Study Shows Majority of Veterans with Serious Mental Illness Prefer Family Involvement in their Care
Matching treatment to patient preferences improves the use of and adherence to appropriate treatment, patient satisfaction, and outcomes. Efficient and standardized approaches are needed to help individuals diagnosed with serious mental illness identify and express their preferences for family involvement in care. The Recovery Oriented Decisions for Relative's Support (REORDER) intervention is an innovative, manualized protocol that uses a shared decision-making process to facilitate a patient's consideration of family involvement in care. REORDER has two phases: during Phase 1, patients meet with REORDER clinicians to discuss preferences for family involvement, focusing on how the family can help meet recovery goals; Phase 2, if desired, provides family support, education, and strategies to participate in promoting the patient's recovery goals. This article reports on baseline data from a multi-site, randomized controlled trial of the REORDER intervention. Investigators analyzed interview data for 232 Veterans diagnosed with serious mental illness (e.g., schizophrenia, bipolar disorder) who had at least two VA outpatient mental health visits — and contact with a family member or caregiver in the previous six months. In-person interviews were conducted between 10/07 and 11/10. Investigators examined demographics, clinical characteristics, preferences for family involvement (e.g., family receives written information, family attends support group), as well as anticipated benefits and barriers of family involvement in mental healthcare.
- The majority (78%) of Veterans in this study wanted their family involved in their care; many desired family to be involved via several methods.
- Veterans were concerned about the impact family involvement would have on themselves and their family. This desire to minimize the impact of their illness on family members has rarely been noted in the literature, but is important for providers to understand.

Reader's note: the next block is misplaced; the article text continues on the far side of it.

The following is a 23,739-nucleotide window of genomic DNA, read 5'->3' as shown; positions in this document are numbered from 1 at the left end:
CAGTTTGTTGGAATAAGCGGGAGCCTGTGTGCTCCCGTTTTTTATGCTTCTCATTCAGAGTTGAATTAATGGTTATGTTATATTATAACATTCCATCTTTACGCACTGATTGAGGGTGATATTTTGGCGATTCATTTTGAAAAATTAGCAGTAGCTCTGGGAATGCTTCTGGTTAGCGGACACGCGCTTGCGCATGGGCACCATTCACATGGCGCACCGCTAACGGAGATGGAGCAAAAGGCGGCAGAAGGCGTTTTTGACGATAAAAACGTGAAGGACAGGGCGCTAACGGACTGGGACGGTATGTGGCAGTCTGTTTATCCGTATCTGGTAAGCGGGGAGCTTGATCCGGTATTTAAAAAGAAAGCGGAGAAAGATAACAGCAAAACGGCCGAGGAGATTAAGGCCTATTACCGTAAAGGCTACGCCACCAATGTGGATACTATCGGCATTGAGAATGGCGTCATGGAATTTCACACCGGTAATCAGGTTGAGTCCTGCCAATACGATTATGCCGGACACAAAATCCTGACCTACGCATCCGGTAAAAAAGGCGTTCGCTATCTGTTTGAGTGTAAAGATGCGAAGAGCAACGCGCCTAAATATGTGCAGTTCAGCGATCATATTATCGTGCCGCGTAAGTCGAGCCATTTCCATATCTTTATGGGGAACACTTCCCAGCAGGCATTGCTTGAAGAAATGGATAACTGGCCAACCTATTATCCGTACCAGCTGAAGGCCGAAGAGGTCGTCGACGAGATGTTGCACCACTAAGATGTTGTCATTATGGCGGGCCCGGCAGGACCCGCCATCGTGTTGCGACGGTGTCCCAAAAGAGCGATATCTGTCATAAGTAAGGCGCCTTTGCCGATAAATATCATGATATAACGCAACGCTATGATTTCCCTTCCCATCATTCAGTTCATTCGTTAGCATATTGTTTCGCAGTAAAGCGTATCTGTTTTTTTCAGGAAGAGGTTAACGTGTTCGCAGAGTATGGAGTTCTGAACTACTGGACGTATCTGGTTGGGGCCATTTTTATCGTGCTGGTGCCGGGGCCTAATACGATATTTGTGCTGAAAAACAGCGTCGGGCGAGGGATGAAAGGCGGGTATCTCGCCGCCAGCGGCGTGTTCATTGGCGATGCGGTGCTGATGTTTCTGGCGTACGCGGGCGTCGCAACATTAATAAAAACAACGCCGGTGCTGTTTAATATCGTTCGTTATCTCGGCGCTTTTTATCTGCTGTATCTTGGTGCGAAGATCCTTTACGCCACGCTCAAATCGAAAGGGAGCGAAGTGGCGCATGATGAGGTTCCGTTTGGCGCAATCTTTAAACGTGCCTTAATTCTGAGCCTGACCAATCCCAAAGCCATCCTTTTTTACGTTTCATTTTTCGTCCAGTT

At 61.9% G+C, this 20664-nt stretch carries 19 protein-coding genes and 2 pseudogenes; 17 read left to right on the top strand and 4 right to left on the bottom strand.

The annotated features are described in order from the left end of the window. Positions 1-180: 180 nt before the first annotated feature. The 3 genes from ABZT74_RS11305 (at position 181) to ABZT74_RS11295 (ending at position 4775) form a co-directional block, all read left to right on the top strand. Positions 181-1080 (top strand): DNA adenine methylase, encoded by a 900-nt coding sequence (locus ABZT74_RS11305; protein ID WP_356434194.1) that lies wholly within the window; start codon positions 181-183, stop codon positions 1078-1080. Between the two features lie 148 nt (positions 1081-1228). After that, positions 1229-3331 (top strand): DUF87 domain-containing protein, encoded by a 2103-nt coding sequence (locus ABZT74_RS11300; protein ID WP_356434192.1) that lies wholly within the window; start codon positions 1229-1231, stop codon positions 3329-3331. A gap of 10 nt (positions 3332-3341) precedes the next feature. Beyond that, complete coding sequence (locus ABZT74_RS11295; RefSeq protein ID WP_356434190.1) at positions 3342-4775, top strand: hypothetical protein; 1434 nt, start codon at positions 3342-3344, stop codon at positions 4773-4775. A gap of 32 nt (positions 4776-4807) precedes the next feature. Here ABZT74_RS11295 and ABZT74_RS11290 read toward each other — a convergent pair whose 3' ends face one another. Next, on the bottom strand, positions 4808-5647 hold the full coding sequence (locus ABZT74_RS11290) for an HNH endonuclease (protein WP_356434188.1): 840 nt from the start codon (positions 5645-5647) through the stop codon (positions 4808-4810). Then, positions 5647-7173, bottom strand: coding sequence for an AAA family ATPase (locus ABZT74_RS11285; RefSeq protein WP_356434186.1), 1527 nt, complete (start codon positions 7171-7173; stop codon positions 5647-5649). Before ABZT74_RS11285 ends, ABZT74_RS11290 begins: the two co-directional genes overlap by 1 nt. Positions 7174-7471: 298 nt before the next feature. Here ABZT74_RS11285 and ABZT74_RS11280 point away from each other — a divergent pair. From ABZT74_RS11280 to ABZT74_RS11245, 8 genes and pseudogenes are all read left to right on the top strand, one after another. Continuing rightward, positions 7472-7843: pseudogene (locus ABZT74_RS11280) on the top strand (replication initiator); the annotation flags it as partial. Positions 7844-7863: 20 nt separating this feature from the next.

- Veterans also expressed concerns about the negative effects of involvement, including a loss of personal privacy and decreased time for the involved family member to attend to other responsibilities.
- The degree to which a Veteran expected benefits from family involvement in care predicted the degree of desired family involvement, whereas anticipating barriers did not. While each individual differs, these findings suggest the importance of helping Veterans to identify benefits.
- The authors recommend that a variety of family involvement options be offered for consideration by Veterans with serious mental illness, and that VA facilities engage Veterans in a shared decision-making process, such as REORDER. Such a personalized program has the ability to produce better-informed decisions based on thoughtful consideration of needs and preferences that can lead to enhanced utilization of family services.
This study was funded by HSR&D (IIR 04-255). Dr. Cohen is part of HSR&D's Center for the Study of Healthcare Provider Behavior, Sepulveda, CA, and VA's Desert Pacific Mental Illness Research, Education and Clinical Center (MIRECC).
Cohen A, Drapalski A, Glynn S, Medoff, D, Fang, L, and Dixon, L. Preferences for Family Involvement in Care by Consumers with Serious Mental Illness. Psychiatric Services December 15, 2012;e-pub ahead of print.